Foruna's Wheel of Fortune Bracelet

Cynthia Rutledge

December 4
10:00 a.m. - 4:00 p.m.

Level - Intermediate to Advanced



This workshop will be held on the Zoom app.  You must have a laptop or tablet with a camera and microphone and a WiFi connection. Zoom is a free app and easy to download on either a Windows or Apple platform.

Directions and any materials you require will be mailed, so please register early to insure that you receive the materials before the class!

"From the dawn of the Roman empire, the Goddess Fortuna was revered and worshipped for her ability to change the course of man's fate in life. Temples and statues were erected in prominent places all around early Rome. The statues portray Fortuna holding the wheel of fortune along with a cornucopia of bountiful gifts, food and coins. She has also been depicted as holding onto a rudder as she was able to steer the course in the lives of men.

The wheel of fortune could be spun around to determine the fate of those she looked upon, either for the good, or for bad. She would cover her eyes so that she would be unbiased in her decisions. She saw no difference between nobles and slaves. The wheel would be turned, determining the arbitrary nature of fate and luck. The wheel stopped when the life of the man met his end.

The invention of the wheel is one of man's true creations. Very little in nature could have been used for inspiration, unlike other tools. The first wheel created was of stone and is thought to be a potter's wheel from around 3500 BC in ancient Mesopotamia (modern day Iraq). Wheels needed a central core that could be attached to, or fed onto, an axle. In this way the wheel was free to rotate. Other than the materials used, the wheels of ancient times versus the wheels of today, have changed very little, making this invention one of the greatest created by man.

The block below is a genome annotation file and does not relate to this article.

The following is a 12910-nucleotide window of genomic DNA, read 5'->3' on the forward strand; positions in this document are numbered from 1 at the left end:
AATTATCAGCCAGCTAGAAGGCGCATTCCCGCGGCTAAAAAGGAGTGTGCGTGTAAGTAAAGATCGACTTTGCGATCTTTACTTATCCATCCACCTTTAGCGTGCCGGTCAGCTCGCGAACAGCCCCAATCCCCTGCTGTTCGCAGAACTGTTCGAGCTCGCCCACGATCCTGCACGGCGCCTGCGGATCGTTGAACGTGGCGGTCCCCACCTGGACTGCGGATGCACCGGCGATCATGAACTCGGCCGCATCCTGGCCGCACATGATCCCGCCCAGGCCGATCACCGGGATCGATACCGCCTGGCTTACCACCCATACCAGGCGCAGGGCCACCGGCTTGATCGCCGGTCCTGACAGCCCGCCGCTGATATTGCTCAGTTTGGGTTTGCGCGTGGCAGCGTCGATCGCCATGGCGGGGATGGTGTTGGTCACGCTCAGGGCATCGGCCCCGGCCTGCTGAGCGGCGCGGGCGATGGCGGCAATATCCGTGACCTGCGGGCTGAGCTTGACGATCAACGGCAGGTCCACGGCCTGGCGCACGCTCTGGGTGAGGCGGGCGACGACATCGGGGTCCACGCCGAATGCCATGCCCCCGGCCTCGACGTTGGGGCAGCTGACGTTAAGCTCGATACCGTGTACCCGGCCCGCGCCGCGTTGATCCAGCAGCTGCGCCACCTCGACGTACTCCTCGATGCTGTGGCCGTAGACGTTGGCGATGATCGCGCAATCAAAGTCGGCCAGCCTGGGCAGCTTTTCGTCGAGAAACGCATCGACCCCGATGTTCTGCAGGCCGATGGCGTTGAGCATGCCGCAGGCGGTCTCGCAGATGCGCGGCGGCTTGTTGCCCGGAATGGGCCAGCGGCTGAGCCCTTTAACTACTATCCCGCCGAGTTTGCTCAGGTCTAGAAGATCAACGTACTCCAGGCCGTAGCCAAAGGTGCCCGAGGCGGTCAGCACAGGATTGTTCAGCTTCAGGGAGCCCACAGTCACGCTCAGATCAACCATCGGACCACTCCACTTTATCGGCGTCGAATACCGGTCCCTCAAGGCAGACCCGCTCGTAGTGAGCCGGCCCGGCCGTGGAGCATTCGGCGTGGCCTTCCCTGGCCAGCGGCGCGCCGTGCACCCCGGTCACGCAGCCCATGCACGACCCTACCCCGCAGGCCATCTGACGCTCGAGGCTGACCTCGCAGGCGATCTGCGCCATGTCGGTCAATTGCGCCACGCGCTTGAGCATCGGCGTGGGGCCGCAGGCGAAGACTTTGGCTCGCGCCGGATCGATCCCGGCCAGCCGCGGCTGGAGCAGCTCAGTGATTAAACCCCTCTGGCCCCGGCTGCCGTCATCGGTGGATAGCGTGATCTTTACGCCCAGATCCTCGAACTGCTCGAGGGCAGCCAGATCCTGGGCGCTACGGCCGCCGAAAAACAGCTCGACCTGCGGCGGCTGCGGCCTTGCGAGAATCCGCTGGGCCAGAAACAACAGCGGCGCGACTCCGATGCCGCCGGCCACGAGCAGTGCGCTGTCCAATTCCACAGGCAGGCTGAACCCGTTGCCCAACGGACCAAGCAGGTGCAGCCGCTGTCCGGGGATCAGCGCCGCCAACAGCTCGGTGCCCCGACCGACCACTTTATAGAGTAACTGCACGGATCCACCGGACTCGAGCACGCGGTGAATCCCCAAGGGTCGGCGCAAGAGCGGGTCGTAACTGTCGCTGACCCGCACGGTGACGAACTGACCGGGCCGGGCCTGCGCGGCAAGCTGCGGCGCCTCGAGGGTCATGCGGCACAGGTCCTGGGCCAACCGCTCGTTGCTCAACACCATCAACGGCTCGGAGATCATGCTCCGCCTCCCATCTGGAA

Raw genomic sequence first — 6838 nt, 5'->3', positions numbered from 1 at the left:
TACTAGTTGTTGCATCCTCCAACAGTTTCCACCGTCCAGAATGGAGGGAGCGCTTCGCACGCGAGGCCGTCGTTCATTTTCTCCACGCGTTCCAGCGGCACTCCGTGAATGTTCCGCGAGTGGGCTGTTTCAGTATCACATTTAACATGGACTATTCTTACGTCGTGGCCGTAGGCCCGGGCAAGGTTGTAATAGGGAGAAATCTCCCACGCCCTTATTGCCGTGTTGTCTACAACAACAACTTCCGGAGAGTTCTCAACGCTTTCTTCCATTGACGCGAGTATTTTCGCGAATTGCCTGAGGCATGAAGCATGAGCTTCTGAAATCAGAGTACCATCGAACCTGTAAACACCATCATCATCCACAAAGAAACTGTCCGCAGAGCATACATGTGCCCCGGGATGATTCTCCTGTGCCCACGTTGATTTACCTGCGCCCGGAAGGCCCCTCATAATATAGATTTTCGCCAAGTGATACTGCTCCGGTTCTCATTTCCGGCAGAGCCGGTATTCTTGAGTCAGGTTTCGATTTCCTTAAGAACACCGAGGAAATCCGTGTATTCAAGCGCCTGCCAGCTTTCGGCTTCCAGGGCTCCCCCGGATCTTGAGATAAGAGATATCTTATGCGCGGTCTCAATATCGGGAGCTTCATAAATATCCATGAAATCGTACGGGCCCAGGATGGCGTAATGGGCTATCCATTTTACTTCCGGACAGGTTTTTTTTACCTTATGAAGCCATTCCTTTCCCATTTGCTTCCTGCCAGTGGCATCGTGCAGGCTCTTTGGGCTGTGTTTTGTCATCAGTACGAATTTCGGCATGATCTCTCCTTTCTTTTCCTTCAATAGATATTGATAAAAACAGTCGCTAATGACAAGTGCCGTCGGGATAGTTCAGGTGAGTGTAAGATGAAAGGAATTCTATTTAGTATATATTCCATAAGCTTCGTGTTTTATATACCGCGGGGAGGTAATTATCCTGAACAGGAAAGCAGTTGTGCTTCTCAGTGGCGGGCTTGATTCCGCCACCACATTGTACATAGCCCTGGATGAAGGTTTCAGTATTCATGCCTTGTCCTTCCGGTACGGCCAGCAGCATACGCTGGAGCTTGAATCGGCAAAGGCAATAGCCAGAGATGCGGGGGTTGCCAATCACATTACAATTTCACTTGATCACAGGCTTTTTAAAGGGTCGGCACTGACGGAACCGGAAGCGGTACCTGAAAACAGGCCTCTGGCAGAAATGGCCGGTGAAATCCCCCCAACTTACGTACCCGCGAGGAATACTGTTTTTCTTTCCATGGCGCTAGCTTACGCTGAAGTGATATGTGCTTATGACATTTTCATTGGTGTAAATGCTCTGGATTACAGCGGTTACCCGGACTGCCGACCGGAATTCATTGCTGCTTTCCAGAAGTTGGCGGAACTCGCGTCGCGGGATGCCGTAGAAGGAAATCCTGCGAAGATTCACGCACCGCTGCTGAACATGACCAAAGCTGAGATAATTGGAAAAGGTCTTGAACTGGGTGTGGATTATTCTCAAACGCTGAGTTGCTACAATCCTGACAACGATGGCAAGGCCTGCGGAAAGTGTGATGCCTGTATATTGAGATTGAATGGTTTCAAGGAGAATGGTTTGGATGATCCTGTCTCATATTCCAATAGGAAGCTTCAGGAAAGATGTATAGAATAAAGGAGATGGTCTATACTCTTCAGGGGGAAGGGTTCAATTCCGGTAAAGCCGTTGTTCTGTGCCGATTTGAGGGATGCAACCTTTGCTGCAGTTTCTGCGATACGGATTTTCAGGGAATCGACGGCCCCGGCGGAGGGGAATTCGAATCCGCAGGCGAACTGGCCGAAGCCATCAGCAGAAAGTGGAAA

Fortuna's Wheel of Fortune Bracelet is a series of three "wheels". The central "wheel" is a CZ that has a simple peyote stitch beaded bezel. From there, the outside of this shape has been extended to give it a square 3-D shape representing the early designing stages of a wheel. It's not square, but not round either. The side "wheels" are made in two parts, the wheels and the axles.

The wheels are made of CRAW (cubic right-angle weave) using seed beads and fire polish beads. The axles are CZ's that have a simple peyote stitch bezel that are extended off the back, fed through the wheels and increased to form rivets, or the axle on which the wheels turn.

The three wheels are connected to one another to form the central component for the bracelet. CRAW extensions are made for the bracelet bands ending in a sliding metal clasp."

Kit required, $TBD


Workshops Home